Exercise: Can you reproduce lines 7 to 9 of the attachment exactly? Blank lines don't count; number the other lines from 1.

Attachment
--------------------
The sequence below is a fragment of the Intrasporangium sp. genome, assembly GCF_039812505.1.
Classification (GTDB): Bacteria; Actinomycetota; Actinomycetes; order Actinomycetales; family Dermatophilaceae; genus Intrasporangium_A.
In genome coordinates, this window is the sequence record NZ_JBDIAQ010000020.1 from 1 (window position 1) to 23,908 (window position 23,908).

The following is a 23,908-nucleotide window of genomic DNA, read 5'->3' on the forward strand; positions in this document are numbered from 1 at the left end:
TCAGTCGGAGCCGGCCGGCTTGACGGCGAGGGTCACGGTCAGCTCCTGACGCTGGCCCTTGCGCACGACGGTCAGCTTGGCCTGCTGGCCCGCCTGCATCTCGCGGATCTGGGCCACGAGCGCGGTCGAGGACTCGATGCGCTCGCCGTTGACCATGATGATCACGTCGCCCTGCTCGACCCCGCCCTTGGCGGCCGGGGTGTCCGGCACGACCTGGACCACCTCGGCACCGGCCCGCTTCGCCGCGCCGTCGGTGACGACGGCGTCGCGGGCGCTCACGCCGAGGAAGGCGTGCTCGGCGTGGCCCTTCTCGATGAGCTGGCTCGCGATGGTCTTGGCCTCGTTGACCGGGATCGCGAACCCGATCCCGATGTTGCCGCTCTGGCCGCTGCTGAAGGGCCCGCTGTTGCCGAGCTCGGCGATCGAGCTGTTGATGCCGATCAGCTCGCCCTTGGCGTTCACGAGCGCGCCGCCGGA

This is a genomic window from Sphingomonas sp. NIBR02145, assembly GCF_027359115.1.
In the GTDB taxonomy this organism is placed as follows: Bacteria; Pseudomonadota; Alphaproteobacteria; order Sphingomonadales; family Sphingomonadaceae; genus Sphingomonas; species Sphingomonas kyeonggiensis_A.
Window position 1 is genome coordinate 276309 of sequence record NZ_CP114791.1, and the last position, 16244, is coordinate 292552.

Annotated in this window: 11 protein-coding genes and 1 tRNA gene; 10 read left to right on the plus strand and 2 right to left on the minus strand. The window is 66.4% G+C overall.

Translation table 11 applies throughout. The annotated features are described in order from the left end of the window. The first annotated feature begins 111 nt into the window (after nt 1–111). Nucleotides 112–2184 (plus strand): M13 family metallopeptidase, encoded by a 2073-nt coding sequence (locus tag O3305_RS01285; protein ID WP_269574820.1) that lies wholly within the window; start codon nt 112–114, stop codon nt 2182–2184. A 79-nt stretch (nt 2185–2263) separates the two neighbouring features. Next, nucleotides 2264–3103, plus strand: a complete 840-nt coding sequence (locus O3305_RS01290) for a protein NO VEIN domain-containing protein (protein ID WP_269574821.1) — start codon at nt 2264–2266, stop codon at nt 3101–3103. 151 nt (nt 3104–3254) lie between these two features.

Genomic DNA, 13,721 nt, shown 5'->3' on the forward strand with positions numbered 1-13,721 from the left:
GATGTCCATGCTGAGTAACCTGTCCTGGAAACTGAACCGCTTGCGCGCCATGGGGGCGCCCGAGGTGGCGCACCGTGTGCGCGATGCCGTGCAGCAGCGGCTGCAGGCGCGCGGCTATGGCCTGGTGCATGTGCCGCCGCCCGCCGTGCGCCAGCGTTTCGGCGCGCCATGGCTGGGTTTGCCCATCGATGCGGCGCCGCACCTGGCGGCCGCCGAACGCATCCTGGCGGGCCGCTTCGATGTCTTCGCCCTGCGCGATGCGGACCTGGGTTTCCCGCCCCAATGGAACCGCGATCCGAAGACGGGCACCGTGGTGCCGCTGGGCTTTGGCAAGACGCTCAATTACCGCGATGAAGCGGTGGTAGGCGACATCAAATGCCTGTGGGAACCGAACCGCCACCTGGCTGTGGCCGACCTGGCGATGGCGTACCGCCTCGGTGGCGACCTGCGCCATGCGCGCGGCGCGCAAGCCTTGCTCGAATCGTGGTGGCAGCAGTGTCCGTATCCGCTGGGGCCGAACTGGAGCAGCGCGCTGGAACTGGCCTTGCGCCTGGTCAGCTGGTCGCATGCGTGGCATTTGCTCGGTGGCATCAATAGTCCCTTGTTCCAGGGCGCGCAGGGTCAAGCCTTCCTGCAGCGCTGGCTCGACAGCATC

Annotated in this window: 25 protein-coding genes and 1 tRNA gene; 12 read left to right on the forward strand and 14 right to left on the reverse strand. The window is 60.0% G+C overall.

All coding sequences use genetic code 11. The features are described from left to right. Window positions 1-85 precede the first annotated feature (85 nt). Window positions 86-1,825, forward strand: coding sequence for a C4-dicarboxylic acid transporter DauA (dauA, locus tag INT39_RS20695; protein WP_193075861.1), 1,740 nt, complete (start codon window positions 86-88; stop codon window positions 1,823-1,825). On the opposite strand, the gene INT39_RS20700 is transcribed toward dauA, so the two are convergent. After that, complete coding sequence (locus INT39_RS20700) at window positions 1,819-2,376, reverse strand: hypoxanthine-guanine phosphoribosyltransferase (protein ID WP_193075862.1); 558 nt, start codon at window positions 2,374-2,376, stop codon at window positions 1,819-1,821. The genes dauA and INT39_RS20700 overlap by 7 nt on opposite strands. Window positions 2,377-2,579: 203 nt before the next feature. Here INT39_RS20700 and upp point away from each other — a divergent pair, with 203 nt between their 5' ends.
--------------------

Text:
In the GTDB taxonomy this organism is placed as follows: Bacteria; Pseudomonadota; Alphaproteobacteria; order Sphingomonadales; family Sphingomonadaceae; genus Sphingomonas; species Sphingomonas kyeonggiensis_A.
Window position 1 is genome coordinate 276309 of sequence record NZ_CP114791.1, and the last position, 16244, is coordinate 292552.

Annotated in this window: 11 protein-coding genes and 1 tRNA gene; 10 read left to right on the plus strand and 2 right to left on the minus strand. The window is 66.4% G+C overall.